"We started the work when a group of scientists made the claim that global warming was mainly due to cosmic rays," Terry Sloan of the University of Lancaster told environmentalresearchweb. "We tried to find evidence to corroborate their claim. So far we have found no definite evidence of an effect. The effect, if present, cannot make a contribution of more than 10% of the global warming seen in the 20th century, otherwise we would have detected it."

Together with Arnold Wolfendale of the University of Durham, Sloan compared data on the rate of cosmic rays entering the atmosphere, which can be used as a proxy for solar activity, with the record of global temperatures going back to 1955. Their aim was to quantify the effect that solar activity – whether directly or through cosmic rays – might have had on global temperatures.

The researchers found a small correlation between cosmic rays and global temperatures occurring every 22 years. However, the change in cosmic-ray rate lagged behind the change in temperatures by between one and two years, suggesting that the cause is a more direct one – changes in solar irradiance. Variations in solar activity are known to alter the cosmic-ray rate one or two years down the line. By examining the size of the oscillations, Sloan and Wolfendale found that less than 14% of the global warming seen since 1955 could be attributable to solar activity.

This is not a reason to discard the IPCC findings and we should continue to respect their recommendations
Terry Sloan

Cosmic rays ionize the atmosphere. Some scientists believe that water droplets can condense on the resulting ions and aerosol particles, assisting cloud formation. Sunspot activity, which ebbs and flows on an 11-year cycle, decreases the cosmic-ray flux by increasing the solar wind – charged particles emitted by the Sun. The solar wind's greater magnetic field then deflects away some of the cosmic rays that would otherwise hit Earth from elsewhere in the galaxy.

After reviewing the literature, Sloan and Wolfendale also concluded that the palaeontological evidence for a correlation between cosmic rays and the global temperature is weak and confused. What's more, as modern correlations between cosmic rays and cloud cover exist only for small portions of the globe, they can only explain a fraction of the climate change seen in the 20th century.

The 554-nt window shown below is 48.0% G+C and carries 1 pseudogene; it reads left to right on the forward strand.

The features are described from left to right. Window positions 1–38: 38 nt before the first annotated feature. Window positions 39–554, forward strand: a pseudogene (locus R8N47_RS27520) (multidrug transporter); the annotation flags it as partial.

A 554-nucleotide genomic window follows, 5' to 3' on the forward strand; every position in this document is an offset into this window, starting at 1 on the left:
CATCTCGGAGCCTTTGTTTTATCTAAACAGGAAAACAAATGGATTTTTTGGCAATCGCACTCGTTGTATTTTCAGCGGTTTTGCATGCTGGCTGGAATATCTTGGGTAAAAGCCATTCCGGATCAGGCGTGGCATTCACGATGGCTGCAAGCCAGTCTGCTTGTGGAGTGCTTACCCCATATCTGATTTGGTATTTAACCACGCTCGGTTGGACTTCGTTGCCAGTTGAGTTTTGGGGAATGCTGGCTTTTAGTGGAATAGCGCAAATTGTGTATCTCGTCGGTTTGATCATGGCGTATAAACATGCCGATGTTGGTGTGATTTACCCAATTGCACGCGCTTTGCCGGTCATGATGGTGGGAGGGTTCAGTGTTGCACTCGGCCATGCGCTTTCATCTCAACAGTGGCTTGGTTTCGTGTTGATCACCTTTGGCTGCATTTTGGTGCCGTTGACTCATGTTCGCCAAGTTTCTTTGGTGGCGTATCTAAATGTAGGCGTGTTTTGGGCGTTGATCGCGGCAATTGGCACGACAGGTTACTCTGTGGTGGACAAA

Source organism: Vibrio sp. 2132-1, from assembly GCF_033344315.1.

A further literature review revealed that while Svensmark et al. found a link between cosmic ray rate and low-level cloud cover in solar cycle 22, the following solar cycle did not show this same relationship. What's more, the size of the dip in cloud cover in solar cycle 22 did not vary with magnetic latitude, as should have been the case. And the cosmic-ray rate decreased during the first half of the 20th century when the rate of increase in mean global surface temperature was small, but changed only slightly during the second half of the century, when temperature increased rapidly. Analysis of this data indicates that the contribution of the changing cosmic-ray rate is less than 10% of the 20th century rise in temperature. Similarly, any connection between changing cosmic rays and clouds cannot contribute more than 10% of warming.

According to Sloan and Wolfendale, CERN's CLOUD experiment identified one ionization-sensitive process that could influence cloud formation but it only contributes a small fraction to the overall aerosol production rate in the low-level atmosphere. The team also looked without success for increases in cloud cover associated with the Chernobyl nuclear accident (which increased the atmospheric ionization rate), in regions of India that have large radon concentrations, after the ionization burst from the large ground-level event produced by the Sun in 1989, and after nuclear-weapon tests in the 1950s and 60s.

"The work implies that we cannot rely on cosmic rays and solar activity as a significant source of global warming, as some people claim, i.e. this is not a reason to discard the IPCC findings and we should continue to respect their recommendations," said Sloan.

The team reported its study in Environmental Research Letters (ERL).

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